Search the world over and you will find only two species of trailing arbutus, one in Japan and the other in North America. Botanists, in their search for appropriate scientific names for flowers, chose Epigaea repens (ep-i-JEE-a REE-pens) for this favorite of favorites. Epigaea is Greek meaning “upon the earth,” while repens means “running on the ground.”
If you really wish to be technical the trailing arbutus is a shrub no matter how closely to the ground it grows. It belongs to the wonderful heath family and is grouped with bog rosemary, leatherleaf, wintergreen and bearberry. All of these are native to Wisconsin and especially to the Ridges Sanctuary.
The arbutus is a fussy plant to say the least. Shade; sandy, aerated, acid soil; and an affinity for being near evergreens are some of its requirements. In spite of its demanding needs it enjoys a wide distribution. People drink in its heady perfume each spring from Newfoundland to Saskatchewan and as far south as Florida. This widespread occurrence might lead one to imagine that these flowers are abundant. The fact is they are becoming more rare every year.
Their beautiful, waxy white to pink flowers coupled with their ambrosial fragrance has sadly led to their almost total disappearance from many sections of the original range. It was a fashionable custom for many years for people to decorate their homes with bowls and trays full of arbutus lacing the air with its heavenly aroma.
I wouldn’t put it past the Native Americans to have kneeled down each spring in this region, right about now, to fill their lungs over and over with the sweet, delicious fragrance of the trailing arbutus. And perhaps too, as I, they developed a spring ritual which took them, each to his own “private” garden, away from others where they would commune with the most secretly precious of all spirits known and understood only by you alone.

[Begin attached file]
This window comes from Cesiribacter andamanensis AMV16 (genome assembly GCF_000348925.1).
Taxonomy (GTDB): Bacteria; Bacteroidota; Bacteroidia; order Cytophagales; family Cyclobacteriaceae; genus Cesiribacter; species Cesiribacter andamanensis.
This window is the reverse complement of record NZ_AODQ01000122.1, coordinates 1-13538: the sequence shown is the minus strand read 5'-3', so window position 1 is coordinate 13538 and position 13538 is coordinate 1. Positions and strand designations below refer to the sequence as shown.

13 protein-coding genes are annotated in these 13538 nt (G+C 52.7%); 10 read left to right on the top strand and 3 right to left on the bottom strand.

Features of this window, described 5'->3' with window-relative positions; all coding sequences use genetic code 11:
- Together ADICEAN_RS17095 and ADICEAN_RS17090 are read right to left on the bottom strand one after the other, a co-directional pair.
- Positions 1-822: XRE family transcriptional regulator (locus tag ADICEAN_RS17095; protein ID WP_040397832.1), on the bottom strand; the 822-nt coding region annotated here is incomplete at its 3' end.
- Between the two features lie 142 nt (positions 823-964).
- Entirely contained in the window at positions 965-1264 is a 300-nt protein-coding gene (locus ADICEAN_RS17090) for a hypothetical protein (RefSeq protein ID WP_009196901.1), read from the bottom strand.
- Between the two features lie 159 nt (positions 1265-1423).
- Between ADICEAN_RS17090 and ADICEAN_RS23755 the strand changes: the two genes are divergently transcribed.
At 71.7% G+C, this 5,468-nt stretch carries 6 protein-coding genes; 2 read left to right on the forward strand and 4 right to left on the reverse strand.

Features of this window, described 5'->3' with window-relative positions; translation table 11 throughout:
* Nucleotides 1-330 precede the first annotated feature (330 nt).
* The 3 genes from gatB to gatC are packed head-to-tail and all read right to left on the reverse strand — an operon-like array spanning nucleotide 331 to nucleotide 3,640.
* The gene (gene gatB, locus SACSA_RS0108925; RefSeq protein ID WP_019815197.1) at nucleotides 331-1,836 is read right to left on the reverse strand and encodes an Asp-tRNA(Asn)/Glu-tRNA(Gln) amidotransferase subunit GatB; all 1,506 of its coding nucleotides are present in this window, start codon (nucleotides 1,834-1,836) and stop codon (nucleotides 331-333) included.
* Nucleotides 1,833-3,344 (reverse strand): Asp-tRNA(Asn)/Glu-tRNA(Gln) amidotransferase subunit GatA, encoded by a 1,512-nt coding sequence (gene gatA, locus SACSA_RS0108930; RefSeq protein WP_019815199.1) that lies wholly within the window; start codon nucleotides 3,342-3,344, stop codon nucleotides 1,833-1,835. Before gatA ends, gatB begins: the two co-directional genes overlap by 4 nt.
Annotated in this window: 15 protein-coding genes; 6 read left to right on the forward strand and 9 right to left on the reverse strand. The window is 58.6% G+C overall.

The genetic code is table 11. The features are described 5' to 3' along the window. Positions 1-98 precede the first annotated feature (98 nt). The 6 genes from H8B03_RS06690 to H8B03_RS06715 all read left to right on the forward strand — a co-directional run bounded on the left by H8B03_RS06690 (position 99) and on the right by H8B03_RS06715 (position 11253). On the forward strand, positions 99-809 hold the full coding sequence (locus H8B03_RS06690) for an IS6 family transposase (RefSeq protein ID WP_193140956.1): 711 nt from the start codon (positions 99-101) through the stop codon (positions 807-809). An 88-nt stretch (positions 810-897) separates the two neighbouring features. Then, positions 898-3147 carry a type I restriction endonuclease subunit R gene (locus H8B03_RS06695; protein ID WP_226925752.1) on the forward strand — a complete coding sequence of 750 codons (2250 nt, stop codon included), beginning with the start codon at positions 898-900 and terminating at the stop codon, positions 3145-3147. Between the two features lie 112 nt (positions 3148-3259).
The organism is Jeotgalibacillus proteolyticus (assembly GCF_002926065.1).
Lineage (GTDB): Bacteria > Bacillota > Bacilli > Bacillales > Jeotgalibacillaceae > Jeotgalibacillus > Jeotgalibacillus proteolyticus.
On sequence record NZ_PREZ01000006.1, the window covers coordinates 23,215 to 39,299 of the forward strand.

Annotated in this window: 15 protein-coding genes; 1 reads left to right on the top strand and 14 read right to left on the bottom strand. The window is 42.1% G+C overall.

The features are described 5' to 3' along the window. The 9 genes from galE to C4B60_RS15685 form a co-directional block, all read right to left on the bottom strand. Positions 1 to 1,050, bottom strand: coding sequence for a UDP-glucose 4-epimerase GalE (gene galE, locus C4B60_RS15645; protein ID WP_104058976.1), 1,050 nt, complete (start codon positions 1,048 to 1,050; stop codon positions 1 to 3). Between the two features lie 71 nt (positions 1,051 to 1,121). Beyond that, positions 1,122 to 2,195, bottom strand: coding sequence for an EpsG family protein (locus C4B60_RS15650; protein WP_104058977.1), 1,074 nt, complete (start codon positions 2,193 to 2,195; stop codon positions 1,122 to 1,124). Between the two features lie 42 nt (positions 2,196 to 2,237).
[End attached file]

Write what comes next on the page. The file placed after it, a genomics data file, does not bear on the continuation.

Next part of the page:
Little did these Native Americans realize, and as a matter of fact most present day Door Countyites, that here in an extraordinary little north pocket of wet shoreland at the Ridges Sanctuary existed a layer of some of the most unusual soil in the entire world, raw humus rendzina. And to think that only small similar soil areas can be found in Canada, Russia and the Swiss Alps!
Following the retreat of the last glacier nature provided this present-day outdoor museum with a several-inch layer of unincorporated weathered plant debris over a calcareous, or limestone, substratum. This general type of soil is not particularly unusual in the North Country, but there the underlying rock is granite. Years of dead evergreen material falling to the ground, accumulating, being acted upon by precipitation and weathering, have produced a highly acid soil. Here at the Ridges, with limestone (dolomite to be exact) underlying this comparable action, the result is an alkaline reaction instead of an acid reaction. The fact that the soil is referred to as “raw” humus simply means that it all had been made right here and that it was not transported from elsewhere as many of the other soils in the region.
Various plants such as the handsome Canada buffaloberry and Indian paintbrush, both partial to alkaline soil, are right at home here along with acid-loving plants that, too, find a place to thrive in highly acid soil. The extremely rare, small, round-leaved orchid (Orchis rotundifolia) now with a new genus, Galearis, finds to its liking little highly acid microclimates having a pH of 3.5 to 4. That’s roughly as acidic as vinegar!
What an amazing collection of plants ranging from the simple algae, fungi and lichens right up to the highly specialized orchids, and even some saprophytes such as the Indian pipe all grow here. Soil too poor for farming and too wet for human development, left to the intriguing processes of natural selection and succession here has produced one of the most remarkable botanical areas known to the entire world. And even though ravaging and selfish pressures (attributable to over-human-reproduction and technological development) pick away at its very boundaries relentlessly, here is one area where nature, helped along by a sizable group of intelligent, caring, dedicated people, will in the end be the victor!
Do whatever you can to help preserve these special places where relict plants still exist. It is of great importance that we learn how to appreciate and try to save the gradually disappearing rare plants and to teach future generations to maintain these ecologically vital environments.